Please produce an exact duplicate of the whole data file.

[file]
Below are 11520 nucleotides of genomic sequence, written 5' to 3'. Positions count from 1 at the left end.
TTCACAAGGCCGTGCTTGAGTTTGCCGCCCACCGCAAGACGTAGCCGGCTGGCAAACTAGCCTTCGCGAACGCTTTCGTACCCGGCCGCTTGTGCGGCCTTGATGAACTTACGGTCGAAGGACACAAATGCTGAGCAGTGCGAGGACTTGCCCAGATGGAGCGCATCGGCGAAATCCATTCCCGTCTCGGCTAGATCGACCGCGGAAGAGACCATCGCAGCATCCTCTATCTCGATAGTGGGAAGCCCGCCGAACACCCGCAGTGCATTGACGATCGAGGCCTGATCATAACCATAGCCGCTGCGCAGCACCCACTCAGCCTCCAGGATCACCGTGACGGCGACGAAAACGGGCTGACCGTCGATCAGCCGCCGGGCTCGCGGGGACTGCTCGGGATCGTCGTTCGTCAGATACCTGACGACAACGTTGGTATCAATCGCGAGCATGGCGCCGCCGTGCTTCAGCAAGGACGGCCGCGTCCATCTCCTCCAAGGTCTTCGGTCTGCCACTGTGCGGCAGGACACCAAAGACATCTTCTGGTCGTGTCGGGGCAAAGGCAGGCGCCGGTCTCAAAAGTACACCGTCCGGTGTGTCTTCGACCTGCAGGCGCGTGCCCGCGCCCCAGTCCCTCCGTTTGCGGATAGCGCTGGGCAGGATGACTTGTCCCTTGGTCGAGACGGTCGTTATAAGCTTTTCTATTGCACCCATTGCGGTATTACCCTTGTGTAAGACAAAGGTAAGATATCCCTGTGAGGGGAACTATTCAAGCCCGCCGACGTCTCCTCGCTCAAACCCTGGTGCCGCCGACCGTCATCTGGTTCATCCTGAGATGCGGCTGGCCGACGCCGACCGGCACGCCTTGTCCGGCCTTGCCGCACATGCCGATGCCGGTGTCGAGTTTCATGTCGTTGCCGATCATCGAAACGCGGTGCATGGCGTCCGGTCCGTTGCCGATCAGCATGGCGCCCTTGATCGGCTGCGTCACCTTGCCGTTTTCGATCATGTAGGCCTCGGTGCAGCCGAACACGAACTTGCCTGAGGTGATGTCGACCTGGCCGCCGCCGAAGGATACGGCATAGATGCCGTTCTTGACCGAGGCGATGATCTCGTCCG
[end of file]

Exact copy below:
Below are 11520 nucleotides of genomic sequence, written 5' to 3'. Positions count from 1 at the left end.
TTCACAAGGCCGTGCTTGAGTTTGCCGCCCACCGCAAGACGTAGCCGGCTGGCAAACTAGCCTTCGCGAACGCTTTCGTACCCGGCCGCTTGTGCGGCCTTGATGAACTTACGGTCGAAGGACACAAATGCTGAGCAGTGCGAGGACTTGCCCAGATGGAGCGCATCGGCGAAATCCATTCCCGTCTCGGCTAGATCGACCGCGGAAGAGACCATCGCAGCATCCTCTATCTCGATAGTGGGAAGCCCGCCGAACACCCGCAGTGCATTGACGATCGAGGCCTGATCATAACCATAGCCGCTGCGCAGCACCCACTCAGCCTCCAGGATCACCGTGACGGCGACGAAAACGGGCTGACCGTCGATCAGCCGCCGGGCTCGCGGGGACTGCTCGGGATCGTCGTTCGTCAGATACCTGACGACAACGTTGGTATCAATCGCGAGCATGGCGCCGCCGTGCTTCAGCAAGGACGGCCGCGTCCATCTCCTCCAAGGTCTTCGGTCTGCCACTGTGCGGCAGGACACCAAAGACATCTTCTGGTCGTGTCGGGGCAAAGGCAGGCGCCGGTCTCAAAAGTACACCGTCCGGTGTGTCTTCGACCTGCAGGCGCGTGCCCGCGCCCCAGTCCCTCCGTTTGCGGATAGCGCTGGGCAGGATGACTTGTCCCTTGGTCGAGACGGTCGTTATAAGCTTTTCTATTGCACCCATTGCGGTATTACCCTTGTGTAAGACAAAGGTAAGATATCCCTGTGAGGGGAACTATTCAAGCCCGCCGACGTCTCCTCGCTCAAACCCTGGTGCCGCCGACCGTCATCTGGTTCATCCTGAGATGCGGCTGGCCGACGCCGACCGGCACGCCTTGTCCGGCCTTGCCGCACATGCCGATGCCGGTGTCGAGTTTCATGTCGTTGCCGATCATCGAAACGCGGTGCATGGCGTCCGGTCCGTTGCCGATCAGCATGGCGCCCTTGATCGGCTGCGTCACCTTGCCGTTTTCGATCATGTAGGCCTCGGTGCAGCCGAACACGAACTTGCCTGAGGTGATGTCGACCTGGCCGCCGCCGAAGGATACGGCATAGATGCCGTTCTTGACCGAGGCGATGATCTCGTCCG